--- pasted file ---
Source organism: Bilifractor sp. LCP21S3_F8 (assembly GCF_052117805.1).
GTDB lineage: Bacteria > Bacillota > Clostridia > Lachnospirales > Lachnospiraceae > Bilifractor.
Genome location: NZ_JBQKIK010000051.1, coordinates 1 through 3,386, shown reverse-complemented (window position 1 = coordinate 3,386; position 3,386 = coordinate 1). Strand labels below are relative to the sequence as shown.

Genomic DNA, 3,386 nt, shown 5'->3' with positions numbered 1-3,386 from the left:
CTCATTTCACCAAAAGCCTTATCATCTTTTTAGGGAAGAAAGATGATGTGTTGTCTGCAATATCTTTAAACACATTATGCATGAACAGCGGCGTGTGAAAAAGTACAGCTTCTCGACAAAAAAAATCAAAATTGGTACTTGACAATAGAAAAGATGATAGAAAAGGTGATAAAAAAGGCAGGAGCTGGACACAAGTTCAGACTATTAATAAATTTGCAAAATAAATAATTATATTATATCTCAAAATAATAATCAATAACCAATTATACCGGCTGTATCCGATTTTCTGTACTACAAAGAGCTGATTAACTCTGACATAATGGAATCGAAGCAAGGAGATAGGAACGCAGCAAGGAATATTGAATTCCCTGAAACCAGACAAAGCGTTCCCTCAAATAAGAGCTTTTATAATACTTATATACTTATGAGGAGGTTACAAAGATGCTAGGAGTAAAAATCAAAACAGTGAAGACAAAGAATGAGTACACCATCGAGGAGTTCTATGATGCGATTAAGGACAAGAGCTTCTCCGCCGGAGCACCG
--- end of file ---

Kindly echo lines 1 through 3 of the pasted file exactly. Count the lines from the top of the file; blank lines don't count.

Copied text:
Source organism: Bilifractor sp. LCP21S3_F8 (assembly GCF_052117805.1).
GTDB lineage: Bacteria > Bacillota > Clostridia > Lachnospirales > Lachnospiraceae > Bilifractor.
Genome location: NZ_JBQKIK010000051.1, coordinates 1 through 3,386, shown reverse-complemented (window position 1 = coordinate 3,386; position 3,386 = coordinate 1). Strand labels below are relative to the sequence as shown.